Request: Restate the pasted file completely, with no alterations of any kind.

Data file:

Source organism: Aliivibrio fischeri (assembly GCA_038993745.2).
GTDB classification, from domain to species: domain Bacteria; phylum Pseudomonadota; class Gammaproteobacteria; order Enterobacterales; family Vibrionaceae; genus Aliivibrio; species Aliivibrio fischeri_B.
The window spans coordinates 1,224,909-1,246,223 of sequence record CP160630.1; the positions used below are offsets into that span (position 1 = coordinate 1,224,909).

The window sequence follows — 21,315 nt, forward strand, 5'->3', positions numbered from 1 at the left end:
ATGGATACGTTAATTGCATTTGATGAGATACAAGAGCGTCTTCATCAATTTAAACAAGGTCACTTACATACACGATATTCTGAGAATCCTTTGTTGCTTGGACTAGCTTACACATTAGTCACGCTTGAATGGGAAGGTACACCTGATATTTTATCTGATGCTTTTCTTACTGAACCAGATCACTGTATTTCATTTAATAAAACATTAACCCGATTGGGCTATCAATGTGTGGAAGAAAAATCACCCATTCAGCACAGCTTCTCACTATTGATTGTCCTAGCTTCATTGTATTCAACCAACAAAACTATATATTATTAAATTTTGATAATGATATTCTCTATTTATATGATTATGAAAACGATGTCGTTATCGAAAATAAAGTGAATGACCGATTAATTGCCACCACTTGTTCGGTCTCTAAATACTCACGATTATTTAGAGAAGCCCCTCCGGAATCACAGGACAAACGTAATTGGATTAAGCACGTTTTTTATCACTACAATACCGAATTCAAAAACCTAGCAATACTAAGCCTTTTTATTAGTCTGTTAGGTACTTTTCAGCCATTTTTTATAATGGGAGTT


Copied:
Source organism: Aliivibrio fischeri (assembly GCA_038993745.2).
GTDB classification, from domain to species: domain Bacteria; phylum Pseudomonadota; class Gammaproteobacteria; order Enterobacterales; family Vibrionaceae; genus Aliivibrio; species Aliivibrio fischeri_B.
The window spans coordinates 1,224,909-1,246,223 of sequence record CP160630.1; the positions used below are offsets into that span (position 1 = coordinate 1,224,909).

The window sequence follows — 21,315 nt, forward strand, 5'->3', positions numbered from 1 at the left end:
ATGGATACGTTAATTGCATTTGATGAGATACAAGAGCGTCTTCATCAATTTAAACAAGGTCACTTACATACACGATATTCTGAGAATCCTTTGTTGCTTGGACTAGCTTACACATTAGTCACGCTTGAATGGGAAGGTACACCTGATATTTTATCTGATGCTTTTCTTACTGAACCAGATCACTGTATTTCATTTAATAAAACATTAACCCGATTGGGCTATCAATGTGTGGAAGAAAAATCACCCATTCAGCACAGCTTCTCACTATTGATTGTCCTAGCTTCATTGTATTCAACCAACAAAACTATATATTATTAAATTTTGATAATGATATTCTCTATTTATATGATTATGAAAACGATGTCGTTATCGAAAATAAAGTGAATGACCGATTAATTGCCACCACTTGTTCGGTCTCTAAATACTCACGATTATTTAGAGAAGCCCCTCCGGAATCACAGGACAAACGTAATTGGATTAAGCACGTTTTTTATCACTACAATACCGAATTCAAAAACCTAGCAATACTAAGCCTTTTTATTAGTCTGTTAGGTACTTTTCAGCCATTTTTTATAATGGGAGTT